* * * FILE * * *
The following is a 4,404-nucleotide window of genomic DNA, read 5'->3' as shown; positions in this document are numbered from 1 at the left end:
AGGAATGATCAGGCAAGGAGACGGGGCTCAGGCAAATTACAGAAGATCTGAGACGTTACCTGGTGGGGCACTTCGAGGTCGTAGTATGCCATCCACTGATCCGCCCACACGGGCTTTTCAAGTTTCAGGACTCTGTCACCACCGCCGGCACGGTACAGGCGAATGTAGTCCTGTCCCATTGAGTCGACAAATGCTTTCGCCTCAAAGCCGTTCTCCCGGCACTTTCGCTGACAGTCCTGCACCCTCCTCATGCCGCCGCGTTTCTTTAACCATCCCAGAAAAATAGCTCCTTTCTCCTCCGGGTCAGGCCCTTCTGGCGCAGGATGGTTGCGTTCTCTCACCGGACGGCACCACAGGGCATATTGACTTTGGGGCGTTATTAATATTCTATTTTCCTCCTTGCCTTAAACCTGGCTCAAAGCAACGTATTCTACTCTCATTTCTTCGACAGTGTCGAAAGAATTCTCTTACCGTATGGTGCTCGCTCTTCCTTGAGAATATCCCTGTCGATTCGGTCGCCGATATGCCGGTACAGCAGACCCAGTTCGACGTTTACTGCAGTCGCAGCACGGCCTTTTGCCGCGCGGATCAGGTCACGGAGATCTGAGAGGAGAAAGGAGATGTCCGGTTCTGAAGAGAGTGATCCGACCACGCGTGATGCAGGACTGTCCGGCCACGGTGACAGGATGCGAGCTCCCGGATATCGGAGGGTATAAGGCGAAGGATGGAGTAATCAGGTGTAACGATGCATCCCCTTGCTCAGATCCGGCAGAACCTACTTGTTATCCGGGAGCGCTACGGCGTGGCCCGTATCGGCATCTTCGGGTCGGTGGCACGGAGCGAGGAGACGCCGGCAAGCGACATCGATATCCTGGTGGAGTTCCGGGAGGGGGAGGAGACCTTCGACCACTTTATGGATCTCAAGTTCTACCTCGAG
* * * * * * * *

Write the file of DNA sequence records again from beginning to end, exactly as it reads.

The following is a 4,404-nucleotide window of genomic DNA, read 5'->3' as shown; positions in this document are numbered from 1 at the left end:
AGGAATGATCAGGCAAGGAGACGGGGCTCAGGCAAATTACAGAAGATCTGAGACGTTACCTGGTGGGGCACTTCGAGGTCGTAGTATGCCATCCACTGATCCGCCCACACGGGCTTTTCAAGTTTCAGGACTCTGTCACCACCGCCGGCACGGTACAGGCGAATGTAGTCCTGTCCCATTGAGTCGACAAATGCTTTCGCCTCAAAGCCGTTCTCCCGGCACTTTCGCTGACAGTCCTGCACCCTCCTCATGCCGCCGCGTTTCTTTAACCATCCCAGAAAAATAGCTCCTTTCTCCTCCGGGTCAGGCCCTTCTGGCGCAGGATGGTTGCGTTCTCTCACCGGACGGCACCACAGGGCATATTGACTTTGGGGCGTTATTAATATTCTATTTTCCTCCTTGCCTTAAACCTGGCTCAAAGCAACGTATTCTACTCTCATTTCTTCGACAGTGTCGAAAGAATTCTCTTACCGTATGGTGCTCGCTCTTCCTTGAGAATATCCCTGTCGATTCGGTCGCCGATATGCCGGTACAGCAGACCCAGTTCGACGTTTACTGCAGTCGCAGCACGGCCTTTTGCCGCGCGGATCAGGTCACGGAGATCTGAGAGGAGAAAGGAGATGTCCGGTTCTGAAGAGAGTGATCCGACCACGCGTGATGCAGGACTGTCCGGCCACGGTGACAGGATGCGAGCTCCCGGATATCGGAGGGTATAAGGCGAAGGATGGAGTAATCAGGTGTAACGATGCATCCCCTTGCTCAGATCCGGCAGAACCTACTTGTTATCCGGGAGCGCTACGGCGTGGCCCGTATCGGCATCTTCGGGTCGGTGGCACGGAGCGAGGAGACGCCGGCAAGCGACATCGATATCCTGGTGGAGTTCCGGGAGGGGGAGGAGACCTTCGACCACTTTATGGATCTCAAGTTCTACCTCGAG